— Emily Nussbaum talking about her job in Rookie. It’d be nice if she could come to family events and tell my relatives these facts regarding journalism, too!

And you just got a reader recommendation from LeVar Burton like … my whole generation.

— Exactly. When Geordi La Forge tells you not to give up, you stick with it.

Had a ball talking to Max Brooks, author of World War Z, about his new graphic novel, The Harlem Hellfighters.
“I’m just interested at looking at some things from a bunch of different angles, and I feel like the essay offers the chance to give your readers, like, “OK, you’re looking at the front side of a thing, now come along to the back, and look at it from the other side,” and I think you can do that in terms of concepts, you can do that in terms of recounting what was said in an interview, where that interview happened, what fears propelled it, all that stuff …”
Leslie Jamison is terrifyingly legit (and too young to be so wise) and you should go read The Empathy Exams when you get a chance. I interviewed her for Flavorwire.

March in review:

Read about atomic history, birds, things (Texas Monthly's excellence) on the internet. Thought about Gwyneth Paltrow and schadenfreude, spoilers, sex addiction, and The Comeback’s comeback (maybe). Interviewed Leslie Jamison, The National and the National’s director brother, Stellan Skarsgard. Went to Paris in 25 books. Made a Mad Men/Daises joke. Documentaries, children’s literature, toxic teen relationships, St. Patrick’s Day movies, Keith Richards’ biography. Met Gloria Steinem. Loved With or Without You. Creepy photos of birds, True Detective-friendly industrial rot, Kievtattoos. Andrew Solomon is a genius, Rebecca Newberger Goldstein, too. Walter Kirn is a good writer. Bret Easton Ellis is a brilliant provocateur, at least re: Lindsay Lohan. I want Lupita Nyong’o to succeed far more than Vice. Female artists (Lena Dunham, Adelle Waldman) spend more time talking back to their critics than Philip Roth.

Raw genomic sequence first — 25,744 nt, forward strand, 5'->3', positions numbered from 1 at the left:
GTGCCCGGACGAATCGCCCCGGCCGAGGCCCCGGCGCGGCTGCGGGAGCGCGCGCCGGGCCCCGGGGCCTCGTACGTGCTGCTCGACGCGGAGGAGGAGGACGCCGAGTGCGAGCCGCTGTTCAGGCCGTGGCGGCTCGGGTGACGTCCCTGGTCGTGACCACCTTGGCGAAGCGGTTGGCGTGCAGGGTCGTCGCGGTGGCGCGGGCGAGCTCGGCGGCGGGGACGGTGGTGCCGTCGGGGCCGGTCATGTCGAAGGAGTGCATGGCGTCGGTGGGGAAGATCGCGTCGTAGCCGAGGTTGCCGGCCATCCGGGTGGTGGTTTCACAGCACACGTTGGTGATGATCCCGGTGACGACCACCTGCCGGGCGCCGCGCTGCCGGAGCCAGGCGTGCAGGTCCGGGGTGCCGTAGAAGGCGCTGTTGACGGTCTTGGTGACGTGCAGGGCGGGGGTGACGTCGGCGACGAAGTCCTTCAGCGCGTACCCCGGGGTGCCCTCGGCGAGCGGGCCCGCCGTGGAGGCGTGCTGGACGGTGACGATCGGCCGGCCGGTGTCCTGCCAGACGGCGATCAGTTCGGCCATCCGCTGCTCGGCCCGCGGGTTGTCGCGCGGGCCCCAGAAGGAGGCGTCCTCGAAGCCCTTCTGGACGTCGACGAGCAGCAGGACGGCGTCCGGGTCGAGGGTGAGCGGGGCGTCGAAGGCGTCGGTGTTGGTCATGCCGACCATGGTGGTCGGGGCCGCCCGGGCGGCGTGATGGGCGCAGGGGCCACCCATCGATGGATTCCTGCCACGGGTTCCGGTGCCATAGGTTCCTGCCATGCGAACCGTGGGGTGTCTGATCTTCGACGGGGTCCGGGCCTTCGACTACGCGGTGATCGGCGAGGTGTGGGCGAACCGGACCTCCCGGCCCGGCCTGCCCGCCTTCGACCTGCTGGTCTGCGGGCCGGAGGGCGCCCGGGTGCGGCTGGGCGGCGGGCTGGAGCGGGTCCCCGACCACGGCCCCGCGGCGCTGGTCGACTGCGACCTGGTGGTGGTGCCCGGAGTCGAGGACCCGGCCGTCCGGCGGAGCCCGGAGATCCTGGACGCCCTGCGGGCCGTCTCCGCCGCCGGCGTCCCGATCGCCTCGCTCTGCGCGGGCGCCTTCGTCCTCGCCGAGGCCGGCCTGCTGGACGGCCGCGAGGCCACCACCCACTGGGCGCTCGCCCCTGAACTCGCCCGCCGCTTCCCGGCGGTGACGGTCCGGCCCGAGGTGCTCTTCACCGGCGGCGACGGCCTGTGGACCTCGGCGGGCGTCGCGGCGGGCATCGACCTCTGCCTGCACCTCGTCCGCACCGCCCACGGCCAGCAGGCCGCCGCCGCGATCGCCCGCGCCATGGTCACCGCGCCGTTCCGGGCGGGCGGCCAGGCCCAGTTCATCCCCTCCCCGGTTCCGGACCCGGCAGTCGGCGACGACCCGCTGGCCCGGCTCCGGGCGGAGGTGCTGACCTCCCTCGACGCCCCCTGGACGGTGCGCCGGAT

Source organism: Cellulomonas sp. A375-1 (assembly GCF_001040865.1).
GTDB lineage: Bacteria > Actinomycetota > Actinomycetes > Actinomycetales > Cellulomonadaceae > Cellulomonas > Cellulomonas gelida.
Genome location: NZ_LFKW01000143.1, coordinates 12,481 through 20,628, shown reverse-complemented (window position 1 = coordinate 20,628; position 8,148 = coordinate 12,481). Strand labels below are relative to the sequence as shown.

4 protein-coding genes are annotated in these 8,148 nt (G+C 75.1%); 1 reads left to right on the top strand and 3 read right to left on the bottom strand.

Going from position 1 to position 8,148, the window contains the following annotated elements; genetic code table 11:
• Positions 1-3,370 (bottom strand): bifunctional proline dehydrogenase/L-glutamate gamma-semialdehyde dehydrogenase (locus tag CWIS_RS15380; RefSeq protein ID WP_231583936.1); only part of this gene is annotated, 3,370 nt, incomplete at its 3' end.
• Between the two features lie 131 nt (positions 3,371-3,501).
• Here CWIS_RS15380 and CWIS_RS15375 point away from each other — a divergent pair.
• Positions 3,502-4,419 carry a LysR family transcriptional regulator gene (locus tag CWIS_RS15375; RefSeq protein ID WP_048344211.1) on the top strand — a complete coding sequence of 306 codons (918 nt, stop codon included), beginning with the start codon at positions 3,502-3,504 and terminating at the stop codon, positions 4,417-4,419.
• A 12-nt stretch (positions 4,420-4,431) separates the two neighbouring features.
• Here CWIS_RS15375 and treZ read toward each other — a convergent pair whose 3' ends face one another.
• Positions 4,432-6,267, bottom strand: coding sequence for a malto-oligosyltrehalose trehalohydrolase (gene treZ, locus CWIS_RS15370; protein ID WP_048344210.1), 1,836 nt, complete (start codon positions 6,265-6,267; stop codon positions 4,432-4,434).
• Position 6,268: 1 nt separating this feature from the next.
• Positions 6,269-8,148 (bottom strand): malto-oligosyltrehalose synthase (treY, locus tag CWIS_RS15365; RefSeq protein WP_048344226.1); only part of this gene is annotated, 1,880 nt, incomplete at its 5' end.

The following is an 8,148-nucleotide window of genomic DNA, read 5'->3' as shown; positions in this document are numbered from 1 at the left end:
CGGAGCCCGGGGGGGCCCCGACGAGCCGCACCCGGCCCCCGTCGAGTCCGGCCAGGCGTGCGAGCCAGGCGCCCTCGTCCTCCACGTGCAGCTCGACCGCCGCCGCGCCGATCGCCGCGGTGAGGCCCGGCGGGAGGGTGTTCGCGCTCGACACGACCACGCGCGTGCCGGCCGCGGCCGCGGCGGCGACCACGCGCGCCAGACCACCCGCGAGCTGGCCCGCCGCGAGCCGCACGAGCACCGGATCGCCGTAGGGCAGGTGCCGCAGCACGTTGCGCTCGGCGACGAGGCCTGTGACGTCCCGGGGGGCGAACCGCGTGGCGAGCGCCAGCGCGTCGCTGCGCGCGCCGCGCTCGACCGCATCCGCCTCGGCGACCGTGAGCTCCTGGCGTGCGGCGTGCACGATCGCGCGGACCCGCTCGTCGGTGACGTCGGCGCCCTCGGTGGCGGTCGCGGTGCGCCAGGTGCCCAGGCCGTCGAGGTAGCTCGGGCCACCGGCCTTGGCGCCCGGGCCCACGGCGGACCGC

Bonus: I know you liked True Detective, but please never forget that Surfer, Dude is a real movie that exists, brah:


Adult World didn’t feel like it got a fair shake. I was expecting the movie to be awful, befitting its reviews, and it’s actually a neat little comedy about striving and trying to be an artist in a completely indifferent world. Maybe it’s because for every bit of staleness in the flick — the worst plot thread is how the aspiring poet college grad ends up working at a porn store, and she meets a magical transgender character who teachers her how to be less virginal and suburban — there’s an equal amount of real searching and a very, very accurate sense of place in the film.

They filmed it up in Syracuse and it’s got an authentically shitty, dead mill town upstate vibe. The movie feels frozen and blue in a way you only get up in the hinterlands. I found Emma Roberts kind of charming as a chirpy 22 year old aspiring poet convinced of her genius with all the bonhomie of youth, clashing with John Cusack’s past-his-prime, former bad boy boy wonder poet. (Let’s be honest — it’s a lot easier to write poems and take them seriously when you’re a virgin, right?) And I thought the film did a good job of not really believing that, well, anyone’s art in the film was that brilliant or crucial, in a sweet fashion, compared to other zeitgeist shows of the moment that give me whiplash. I might have loved the film at 22 and figured out its wisdom years after the fact. Nowadays I just was able to appreciate it with the grace of somebody who moved away from home.

I’d love to read the original script.

Richard Misrach, Drive-in Theater Las Vegas, 1987